Renegade country singer David Allan Coe had perhaps his biggest hit in 1975 with "You Never Even Call Me by My Name," written by Steve Goodman and John Prine. Coe notes that he considers it "the perfect country and western song." Except for what it was missing, which are the standard list of country music's cliches, with no mentions of "mama, or trains, or trucks, or prison, or getting drunk." Then the songwriters added a final verse, incorporating all five of Coe's requirements. The new passage opens this way: "I was drunk the day my mom got out of prison." Coe then concluded, tongue firmly in cheek, that it was now "the perfect country-and-western song."
This year's country hit by Kip Moore, "Somethin' 'Bout a Truck," provides a relevant contemporary example. It proclaims the joys of trucks, a farmer's field, beer, a pretty country girl, a tailgate, corn and a creek. One listen and you might think the song was assembled from Mad Libs, or song templates, on Nashville's Music Row.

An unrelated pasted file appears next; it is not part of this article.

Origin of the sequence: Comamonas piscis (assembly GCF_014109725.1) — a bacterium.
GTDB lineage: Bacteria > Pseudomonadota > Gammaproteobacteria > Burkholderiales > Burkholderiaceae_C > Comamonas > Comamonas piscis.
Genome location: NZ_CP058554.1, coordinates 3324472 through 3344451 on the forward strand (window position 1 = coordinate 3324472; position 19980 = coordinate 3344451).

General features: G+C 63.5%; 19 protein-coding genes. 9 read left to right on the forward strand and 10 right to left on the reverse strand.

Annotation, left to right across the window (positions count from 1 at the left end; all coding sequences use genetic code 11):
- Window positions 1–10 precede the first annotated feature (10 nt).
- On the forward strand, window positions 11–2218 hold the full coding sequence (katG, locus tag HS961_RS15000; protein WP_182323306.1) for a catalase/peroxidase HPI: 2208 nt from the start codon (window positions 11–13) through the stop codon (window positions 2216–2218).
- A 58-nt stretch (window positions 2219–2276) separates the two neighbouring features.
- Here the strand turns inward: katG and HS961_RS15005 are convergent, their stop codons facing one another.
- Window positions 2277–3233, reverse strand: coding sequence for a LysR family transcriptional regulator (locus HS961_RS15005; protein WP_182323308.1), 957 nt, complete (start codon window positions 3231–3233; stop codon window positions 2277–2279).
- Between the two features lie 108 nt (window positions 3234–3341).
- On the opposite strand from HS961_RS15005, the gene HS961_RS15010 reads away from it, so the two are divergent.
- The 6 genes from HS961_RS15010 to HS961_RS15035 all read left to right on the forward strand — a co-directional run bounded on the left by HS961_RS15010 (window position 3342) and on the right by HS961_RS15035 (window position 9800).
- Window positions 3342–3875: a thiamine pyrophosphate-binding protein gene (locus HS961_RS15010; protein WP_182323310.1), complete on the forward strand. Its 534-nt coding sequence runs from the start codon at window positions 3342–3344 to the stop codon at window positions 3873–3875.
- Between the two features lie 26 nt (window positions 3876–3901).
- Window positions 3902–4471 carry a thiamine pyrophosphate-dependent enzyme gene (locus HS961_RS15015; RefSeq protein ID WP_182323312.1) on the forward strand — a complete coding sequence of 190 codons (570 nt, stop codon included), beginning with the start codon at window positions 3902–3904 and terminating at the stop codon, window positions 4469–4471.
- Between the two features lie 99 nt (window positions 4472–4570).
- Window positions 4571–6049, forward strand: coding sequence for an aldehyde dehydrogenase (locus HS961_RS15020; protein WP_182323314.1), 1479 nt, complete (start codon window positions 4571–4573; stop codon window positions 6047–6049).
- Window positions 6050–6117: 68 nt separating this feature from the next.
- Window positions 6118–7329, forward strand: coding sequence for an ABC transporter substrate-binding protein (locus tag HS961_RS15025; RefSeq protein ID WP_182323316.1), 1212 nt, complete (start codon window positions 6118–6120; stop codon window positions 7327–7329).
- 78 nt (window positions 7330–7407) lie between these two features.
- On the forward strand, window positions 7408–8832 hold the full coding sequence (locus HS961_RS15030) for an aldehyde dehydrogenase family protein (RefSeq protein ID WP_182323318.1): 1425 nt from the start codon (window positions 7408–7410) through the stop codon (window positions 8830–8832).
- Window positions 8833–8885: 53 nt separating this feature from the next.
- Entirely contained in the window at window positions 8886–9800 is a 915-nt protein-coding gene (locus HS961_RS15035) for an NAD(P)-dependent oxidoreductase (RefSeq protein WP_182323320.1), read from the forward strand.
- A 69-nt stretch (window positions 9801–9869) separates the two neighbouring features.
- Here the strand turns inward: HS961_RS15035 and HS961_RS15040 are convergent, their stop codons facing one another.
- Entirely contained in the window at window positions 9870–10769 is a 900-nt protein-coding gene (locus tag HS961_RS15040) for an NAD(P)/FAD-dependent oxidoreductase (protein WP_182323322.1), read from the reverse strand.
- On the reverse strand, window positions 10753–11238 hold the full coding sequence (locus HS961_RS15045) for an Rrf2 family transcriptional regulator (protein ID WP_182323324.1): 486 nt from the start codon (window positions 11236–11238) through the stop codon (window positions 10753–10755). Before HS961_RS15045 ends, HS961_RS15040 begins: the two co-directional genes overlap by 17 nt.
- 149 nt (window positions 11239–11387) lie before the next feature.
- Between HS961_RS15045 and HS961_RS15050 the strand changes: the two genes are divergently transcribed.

So here are clichÃ©s in modern country songs. What have we missed? What aren't we appreciating about the lyrical possibilities in the country music world? Â
Rocking out to cliches
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